No appeasing China
Taiwan's failure to enter the World Health Organization (WHO) as an observer is not just a result of realism in international politics. It is a reflection of the indifferent minds of politicians from all over the world, who turned a blind eye to the suffering of people in Taiwan in order to appease China -- the country that gave birth to the disease itself.
In this year's World Health Assembly, China's domineering opposition to including Taiwan in the global health network was supported by many countries. These countries thought that by appeasing China's disease concealment and demonstrating their ignorance of the right of Taiwanese people to live healthily, on the one hand, and rejecting Taiwan's request to participate in the enhancement of human health on the other, that SARS would, magically, never pass their national boundaries and threaten the lives of their own citizens.
Inconceivably, those countries believed that the political totem of "one sovereign Chi-nese state" upheld by China could eventually expel the evils that SARS brought upon the Taiwanese and that SARS is only happening in another reality that will never bring them any direct impact on their lives.
It seemed that the late British prime minister Neville Chamberlain's ghost lingered at the WHA through his speech delivered on Sept. 27, 1939: "However much we may sympathize with a small nation confronted by a big and powerful neighbor ? If we have to fight, it must be on larger issues than that."
What happened on Monday was not an unprecedented event in history, however. More than half a century ago, the same theme took place in a different story. In 1936, Adolf Hitler mobilized his troops and claimed victory over the Rhineland under the banner of "reoccupation" -- which differs from "invasion" only in political rhetoric. Though the German army was given strict orders to retreat in case of resistance, the world chose to be silent on German's military engagement.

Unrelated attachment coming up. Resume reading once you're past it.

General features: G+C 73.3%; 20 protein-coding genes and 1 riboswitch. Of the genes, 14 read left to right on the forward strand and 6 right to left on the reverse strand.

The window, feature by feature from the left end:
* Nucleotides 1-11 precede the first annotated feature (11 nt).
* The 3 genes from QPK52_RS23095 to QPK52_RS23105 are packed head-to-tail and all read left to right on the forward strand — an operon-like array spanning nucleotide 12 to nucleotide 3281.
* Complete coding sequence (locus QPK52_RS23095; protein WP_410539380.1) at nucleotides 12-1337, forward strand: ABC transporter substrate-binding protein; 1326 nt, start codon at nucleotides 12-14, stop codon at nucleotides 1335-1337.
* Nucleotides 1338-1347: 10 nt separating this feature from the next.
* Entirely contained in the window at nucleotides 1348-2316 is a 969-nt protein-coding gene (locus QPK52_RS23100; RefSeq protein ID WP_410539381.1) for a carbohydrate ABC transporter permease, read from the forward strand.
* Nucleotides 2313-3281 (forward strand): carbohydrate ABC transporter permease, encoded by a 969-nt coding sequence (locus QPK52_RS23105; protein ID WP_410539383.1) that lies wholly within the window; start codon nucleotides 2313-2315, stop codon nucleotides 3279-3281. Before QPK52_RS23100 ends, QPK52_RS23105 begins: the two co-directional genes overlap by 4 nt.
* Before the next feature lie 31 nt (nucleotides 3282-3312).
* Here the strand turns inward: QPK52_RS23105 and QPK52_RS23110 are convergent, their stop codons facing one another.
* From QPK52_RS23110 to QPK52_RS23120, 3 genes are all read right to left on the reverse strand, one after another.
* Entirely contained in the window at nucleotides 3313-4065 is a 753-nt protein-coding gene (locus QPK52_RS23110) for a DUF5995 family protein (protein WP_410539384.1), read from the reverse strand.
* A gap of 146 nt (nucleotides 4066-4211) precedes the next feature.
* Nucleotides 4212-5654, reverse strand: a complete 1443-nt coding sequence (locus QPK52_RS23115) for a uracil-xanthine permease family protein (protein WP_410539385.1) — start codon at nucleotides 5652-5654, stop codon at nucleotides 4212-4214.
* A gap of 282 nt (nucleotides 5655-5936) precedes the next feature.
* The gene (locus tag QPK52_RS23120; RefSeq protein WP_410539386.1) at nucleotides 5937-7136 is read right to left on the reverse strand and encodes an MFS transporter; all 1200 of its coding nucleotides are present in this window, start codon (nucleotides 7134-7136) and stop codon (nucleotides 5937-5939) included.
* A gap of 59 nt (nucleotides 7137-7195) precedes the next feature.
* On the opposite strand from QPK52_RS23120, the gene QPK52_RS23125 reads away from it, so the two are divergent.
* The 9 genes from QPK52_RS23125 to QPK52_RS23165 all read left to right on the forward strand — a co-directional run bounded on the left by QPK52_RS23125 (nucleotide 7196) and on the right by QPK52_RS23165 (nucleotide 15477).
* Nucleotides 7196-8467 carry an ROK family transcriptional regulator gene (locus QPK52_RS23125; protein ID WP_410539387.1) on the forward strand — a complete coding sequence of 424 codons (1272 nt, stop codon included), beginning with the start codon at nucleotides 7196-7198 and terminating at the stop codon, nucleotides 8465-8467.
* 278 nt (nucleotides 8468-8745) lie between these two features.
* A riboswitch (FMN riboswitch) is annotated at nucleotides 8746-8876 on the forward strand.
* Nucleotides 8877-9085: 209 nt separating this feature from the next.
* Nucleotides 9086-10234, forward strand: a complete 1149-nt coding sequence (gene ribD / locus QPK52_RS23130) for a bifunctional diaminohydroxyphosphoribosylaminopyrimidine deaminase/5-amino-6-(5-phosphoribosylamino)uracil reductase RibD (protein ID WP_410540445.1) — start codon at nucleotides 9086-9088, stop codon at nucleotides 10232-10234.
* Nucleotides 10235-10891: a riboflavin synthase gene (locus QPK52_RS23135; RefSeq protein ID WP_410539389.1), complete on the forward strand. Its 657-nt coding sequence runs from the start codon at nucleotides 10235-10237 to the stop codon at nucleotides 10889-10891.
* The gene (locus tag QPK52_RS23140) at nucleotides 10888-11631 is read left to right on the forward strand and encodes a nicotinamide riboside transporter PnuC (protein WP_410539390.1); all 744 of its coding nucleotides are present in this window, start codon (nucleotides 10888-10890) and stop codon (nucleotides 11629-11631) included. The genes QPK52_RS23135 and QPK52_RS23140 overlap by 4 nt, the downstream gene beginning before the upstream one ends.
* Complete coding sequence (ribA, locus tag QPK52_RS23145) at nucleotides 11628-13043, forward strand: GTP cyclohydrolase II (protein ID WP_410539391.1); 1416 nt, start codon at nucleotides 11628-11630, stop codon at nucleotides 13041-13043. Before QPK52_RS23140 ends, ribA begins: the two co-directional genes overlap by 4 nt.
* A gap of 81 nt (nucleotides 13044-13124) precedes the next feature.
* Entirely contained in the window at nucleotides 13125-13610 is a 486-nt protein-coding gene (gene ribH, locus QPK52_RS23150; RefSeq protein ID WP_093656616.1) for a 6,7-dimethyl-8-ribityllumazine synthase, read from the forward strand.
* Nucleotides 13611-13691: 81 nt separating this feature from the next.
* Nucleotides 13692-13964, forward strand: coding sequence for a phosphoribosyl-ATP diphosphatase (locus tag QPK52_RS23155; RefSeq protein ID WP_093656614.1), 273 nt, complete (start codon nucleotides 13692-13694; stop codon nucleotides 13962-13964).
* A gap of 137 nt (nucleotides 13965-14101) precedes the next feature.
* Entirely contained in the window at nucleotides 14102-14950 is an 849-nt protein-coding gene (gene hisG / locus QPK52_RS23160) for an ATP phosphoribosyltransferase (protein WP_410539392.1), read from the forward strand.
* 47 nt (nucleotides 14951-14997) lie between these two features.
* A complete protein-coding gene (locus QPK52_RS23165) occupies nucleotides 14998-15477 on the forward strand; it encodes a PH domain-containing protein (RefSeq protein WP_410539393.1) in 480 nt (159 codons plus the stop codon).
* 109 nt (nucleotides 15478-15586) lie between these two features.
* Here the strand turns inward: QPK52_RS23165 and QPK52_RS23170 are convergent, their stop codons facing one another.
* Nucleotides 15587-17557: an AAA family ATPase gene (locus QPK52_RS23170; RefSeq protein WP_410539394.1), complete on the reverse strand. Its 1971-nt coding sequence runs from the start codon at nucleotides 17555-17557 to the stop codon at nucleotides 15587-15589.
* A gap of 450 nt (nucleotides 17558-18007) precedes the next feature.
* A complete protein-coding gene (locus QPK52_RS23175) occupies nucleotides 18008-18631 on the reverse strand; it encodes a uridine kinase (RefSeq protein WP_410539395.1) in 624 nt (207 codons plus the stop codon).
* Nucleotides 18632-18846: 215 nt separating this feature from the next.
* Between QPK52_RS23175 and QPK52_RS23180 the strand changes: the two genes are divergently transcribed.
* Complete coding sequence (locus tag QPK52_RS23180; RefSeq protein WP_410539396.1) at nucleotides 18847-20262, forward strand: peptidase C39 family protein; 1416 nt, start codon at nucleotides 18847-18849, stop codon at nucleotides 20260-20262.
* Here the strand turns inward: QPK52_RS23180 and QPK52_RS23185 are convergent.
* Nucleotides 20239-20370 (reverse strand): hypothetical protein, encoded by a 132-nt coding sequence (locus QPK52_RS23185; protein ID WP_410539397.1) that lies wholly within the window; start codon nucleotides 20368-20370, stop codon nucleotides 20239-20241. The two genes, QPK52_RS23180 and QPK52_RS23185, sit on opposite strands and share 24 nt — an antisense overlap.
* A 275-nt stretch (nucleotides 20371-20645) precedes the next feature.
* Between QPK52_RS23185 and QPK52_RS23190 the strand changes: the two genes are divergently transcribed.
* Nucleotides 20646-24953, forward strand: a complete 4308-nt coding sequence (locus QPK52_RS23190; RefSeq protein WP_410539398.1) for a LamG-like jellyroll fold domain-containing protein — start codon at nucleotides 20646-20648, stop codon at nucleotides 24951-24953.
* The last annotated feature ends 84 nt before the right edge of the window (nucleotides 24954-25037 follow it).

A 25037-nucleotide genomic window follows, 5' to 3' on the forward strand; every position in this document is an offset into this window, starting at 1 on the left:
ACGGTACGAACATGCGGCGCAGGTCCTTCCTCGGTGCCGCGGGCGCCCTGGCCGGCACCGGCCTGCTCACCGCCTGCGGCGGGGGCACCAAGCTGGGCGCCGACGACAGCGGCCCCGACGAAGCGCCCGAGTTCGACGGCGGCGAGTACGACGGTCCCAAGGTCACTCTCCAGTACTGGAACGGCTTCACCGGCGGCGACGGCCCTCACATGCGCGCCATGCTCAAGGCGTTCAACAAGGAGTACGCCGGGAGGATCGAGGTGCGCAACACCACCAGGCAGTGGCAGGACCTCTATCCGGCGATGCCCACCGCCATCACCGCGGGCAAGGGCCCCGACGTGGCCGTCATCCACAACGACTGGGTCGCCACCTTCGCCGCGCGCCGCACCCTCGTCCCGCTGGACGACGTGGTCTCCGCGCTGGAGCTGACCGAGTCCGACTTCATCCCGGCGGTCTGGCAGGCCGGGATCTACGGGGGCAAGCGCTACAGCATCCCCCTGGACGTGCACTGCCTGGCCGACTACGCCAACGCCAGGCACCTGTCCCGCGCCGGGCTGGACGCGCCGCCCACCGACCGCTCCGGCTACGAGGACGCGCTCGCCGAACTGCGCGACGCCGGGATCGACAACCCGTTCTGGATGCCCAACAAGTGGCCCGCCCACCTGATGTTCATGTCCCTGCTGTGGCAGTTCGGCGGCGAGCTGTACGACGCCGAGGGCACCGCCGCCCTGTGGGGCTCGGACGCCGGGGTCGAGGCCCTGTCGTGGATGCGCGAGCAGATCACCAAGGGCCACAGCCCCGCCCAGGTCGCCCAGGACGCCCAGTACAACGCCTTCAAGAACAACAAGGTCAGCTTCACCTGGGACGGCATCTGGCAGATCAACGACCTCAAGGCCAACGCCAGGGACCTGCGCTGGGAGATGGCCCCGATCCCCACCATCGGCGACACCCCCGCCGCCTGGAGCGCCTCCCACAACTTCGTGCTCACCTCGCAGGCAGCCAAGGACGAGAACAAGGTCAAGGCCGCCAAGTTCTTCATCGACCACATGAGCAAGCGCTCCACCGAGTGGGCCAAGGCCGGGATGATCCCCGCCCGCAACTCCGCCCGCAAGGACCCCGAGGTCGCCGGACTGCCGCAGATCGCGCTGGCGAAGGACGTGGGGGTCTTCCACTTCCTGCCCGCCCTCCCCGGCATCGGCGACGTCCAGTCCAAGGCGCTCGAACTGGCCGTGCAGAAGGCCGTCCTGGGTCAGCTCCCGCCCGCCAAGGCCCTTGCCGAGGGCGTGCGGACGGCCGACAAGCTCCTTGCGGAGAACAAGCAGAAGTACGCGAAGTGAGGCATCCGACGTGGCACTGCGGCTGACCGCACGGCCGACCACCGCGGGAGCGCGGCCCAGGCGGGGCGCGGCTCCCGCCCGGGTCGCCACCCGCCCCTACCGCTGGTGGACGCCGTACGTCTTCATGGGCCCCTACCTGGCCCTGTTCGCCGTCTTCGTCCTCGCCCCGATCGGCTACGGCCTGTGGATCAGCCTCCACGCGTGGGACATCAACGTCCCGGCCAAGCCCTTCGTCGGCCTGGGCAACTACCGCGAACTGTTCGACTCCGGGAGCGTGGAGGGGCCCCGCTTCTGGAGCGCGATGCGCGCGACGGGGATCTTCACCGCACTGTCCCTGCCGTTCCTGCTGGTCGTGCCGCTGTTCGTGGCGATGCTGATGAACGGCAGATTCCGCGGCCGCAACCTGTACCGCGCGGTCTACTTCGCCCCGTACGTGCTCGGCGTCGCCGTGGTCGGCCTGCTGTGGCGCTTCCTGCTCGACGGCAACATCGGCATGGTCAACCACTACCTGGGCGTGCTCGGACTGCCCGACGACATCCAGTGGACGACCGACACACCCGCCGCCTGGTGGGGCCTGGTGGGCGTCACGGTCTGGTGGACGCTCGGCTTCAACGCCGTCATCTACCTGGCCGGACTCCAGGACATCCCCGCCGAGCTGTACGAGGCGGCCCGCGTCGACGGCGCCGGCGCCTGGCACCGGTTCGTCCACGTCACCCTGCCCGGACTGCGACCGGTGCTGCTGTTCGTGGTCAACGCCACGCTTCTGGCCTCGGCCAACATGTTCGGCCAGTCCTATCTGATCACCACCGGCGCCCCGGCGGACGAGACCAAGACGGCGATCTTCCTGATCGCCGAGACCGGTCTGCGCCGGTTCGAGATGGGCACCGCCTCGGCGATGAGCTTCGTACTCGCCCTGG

To quench the tyrants' thirst for blood, Britain and France agreed to concede the Sudetenland within Czechoslovakia to Germany in 1939. Just before the outbreak of war, Western democracies finally realized that appeasement allowed Nazi Germany to become expansionary and unstoppable. However, it was too late.
Globalization entails increasing human contact and interaction. SARS can and will sneak through national boundaries and the international community will have to deal with it sooner or later.
Leaving Taiwan out in the cold is just another concession plan the world seems to enjoy, but it is as dangerous as leaving the Rhineland unguarded in a war against the Nazi blitzkrieg.
Taiwan should not be excluded from the WHO when it is fighting a disease that can threaten the lives of all humans. And Taiwan will keep voicing to the world in the same spirit that British prime minister sir Winston Churchill cried in his speech broadcast Feb. 9, 1941: "Put your confidence in us ? Give us the tools and we will finish the job."
Over the past few years, China has done quite a few shameful things in the UN to bolster its fictional claim to control Taiwan. When a horrible earthquake struck Taiwan in 1999, killing at least 2,000 people, China accepted condolences from the UN for the quake victims even though China itself did not send rescue teams and did not cancel its 50th national day celebrations to mourn the loss of its "Taiwan compatriots."